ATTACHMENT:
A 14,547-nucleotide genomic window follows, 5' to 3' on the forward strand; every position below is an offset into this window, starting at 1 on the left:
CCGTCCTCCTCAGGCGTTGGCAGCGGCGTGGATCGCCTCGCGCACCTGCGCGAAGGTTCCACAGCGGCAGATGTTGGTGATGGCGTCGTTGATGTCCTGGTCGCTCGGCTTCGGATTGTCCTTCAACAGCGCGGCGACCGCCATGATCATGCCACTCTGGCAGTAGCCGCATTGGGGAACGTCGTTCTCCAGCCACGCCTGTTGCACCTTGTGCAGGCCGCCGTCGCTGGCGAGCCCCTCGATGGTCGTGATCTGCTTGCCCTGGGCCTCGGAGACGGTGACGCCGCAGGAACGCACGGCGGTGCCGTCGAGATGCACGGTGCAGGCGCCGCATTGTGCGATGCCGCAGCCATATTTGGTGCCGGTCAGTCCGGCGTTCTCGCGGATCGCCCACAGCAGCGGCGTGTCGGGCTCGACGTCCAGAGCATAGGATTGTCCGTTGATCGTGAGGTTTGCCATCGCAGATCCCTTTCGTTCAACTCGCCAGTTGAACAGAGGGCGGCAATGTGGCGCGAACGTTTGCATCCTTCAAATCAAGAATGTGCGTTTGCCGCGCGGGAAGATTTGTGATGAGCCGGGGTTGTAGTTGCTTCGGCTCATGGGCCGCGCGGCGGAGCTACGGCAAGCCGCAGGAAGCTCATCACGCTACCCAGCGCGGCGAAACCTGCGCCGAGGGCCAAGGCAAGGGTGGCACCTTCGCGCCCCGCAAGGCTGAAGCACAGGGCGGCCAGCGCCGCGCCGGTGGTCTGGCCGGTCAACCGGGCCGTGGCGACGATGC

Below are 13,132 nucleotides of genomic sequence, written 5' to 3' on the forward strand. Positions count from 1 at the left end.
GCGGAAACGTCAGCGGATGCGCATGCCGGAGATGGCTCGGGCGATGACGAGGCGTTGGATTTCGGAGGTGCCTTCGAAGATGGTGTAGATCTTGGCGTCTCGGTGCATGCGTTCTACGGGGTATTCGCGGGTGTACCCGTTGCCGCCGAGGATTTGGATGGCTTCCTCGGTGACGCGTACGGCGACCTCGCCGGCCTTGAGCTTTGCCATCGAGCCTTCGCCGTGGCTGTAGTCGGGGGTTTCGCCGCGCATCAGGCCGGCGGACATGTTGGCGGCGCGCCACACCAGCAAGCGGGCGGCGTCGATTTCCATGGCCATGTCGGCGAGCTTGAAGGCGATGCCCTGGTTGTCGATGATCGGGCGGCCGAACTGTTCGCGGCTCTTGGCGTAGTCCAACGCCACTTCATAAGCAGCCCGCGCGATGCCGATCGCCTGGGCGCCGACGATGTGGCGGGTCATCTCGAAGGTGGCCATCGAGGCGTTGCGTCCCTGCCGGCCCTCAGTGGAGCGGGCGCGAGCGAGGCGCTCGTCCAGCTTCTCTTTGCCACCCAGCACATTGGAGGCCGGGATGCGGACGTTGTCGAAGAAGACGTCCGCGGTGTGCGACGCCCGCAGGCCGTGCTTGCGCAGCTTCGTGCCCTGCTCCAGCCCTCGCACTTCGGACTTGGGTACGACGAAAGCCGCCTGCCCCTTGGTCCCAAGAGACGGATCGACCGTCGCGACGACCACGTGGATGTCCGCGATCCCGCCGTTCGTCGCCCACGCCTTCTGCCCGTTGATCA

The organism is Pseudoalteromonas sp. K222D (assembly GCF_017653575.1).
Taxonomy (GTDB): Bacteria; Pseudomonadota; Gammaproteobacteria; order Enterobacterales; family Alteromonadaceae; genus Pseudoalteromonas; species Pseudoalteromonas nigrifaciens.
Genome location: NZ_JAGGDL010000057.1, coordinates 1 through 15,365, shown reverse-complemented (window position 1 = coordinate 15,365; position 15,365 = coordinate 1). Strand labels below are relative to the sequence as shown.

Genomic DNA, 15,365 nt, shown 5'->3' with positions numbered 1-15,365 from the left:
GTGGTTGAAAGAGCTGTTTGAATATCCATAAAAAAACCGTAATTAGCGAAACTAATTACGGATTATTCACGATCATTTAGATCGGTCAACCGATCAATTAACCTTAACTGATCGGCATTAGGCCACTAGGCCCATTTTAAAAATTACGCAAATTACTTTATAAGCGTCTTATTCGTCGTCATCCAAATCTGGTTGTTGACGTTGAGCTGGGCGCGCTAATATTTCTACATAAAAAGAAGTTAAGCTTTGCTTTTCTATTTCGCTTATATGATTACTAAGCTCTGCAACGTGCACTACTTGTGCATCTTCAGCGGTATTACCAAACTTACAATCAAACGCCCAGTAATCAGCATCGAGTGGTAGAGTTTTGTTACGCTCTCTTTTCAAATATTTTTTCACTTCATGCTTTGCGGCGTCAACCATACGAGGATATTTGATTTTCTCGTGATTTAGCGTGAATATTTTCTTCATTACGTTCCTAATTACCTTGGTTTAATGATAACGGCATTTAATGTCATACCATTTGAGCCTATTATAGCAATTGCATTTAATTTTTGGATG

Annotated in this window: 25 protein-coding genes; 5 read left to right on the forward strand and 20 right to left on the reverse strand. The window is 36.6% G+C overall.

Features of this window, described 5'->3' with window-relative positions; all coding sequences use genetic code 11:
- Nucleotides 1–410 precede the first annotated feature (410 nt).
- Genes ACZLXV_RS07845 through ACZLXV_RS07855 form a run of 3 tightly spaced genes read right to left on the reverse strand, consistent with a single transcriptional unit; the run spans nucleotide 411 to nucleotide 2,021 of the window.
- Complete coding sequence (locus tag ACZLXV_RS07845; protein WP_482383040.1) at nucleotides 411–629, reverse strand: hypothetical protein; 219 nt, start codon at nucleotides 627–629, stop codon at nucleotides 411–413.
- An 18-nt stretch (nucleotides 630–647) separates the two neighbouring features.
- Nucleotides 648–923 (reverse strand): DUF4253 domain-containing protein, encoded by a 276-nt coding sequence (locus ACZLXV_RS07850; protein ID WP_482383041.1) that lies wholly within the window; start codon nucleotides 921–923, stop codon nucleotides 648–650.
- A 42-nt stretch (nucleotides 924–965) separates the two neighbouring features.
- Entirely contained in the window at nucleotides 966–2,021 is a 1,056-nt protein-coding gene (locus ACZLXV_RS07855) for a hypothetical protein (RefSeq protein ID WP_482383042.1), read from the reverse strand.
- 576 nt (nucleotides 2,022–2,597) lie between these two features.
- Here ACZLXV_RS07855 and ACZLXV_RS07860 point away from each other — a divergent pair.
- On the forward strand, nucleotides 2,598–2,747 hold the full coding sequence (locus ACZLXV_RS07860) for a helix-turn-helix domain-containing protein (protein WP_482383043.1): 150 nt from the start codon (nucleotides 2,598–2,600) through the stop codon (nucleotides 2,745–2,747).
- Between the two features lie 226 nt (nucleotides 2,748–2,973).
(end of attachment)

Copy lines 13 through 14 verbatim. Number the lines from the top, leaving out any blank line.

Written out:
- Genes ACZLXV_RS07845 through ACZLXV_RS07855 form a run of 3 tightly spaced genes read right to left on the reverse strand, consistent with a single transcriptional unit; the run spans nucleotide 411 to nucleotide 2,021 of the window.
- Complete coding sequence (locus tag ACZLXV_RS07845; protein WP_482383040.1) at nucleotides 411–629, reverse strand: hypothetical protein; 219 nt, start codon at nucleotides 627–629, stop codon at nucleotides 411–413.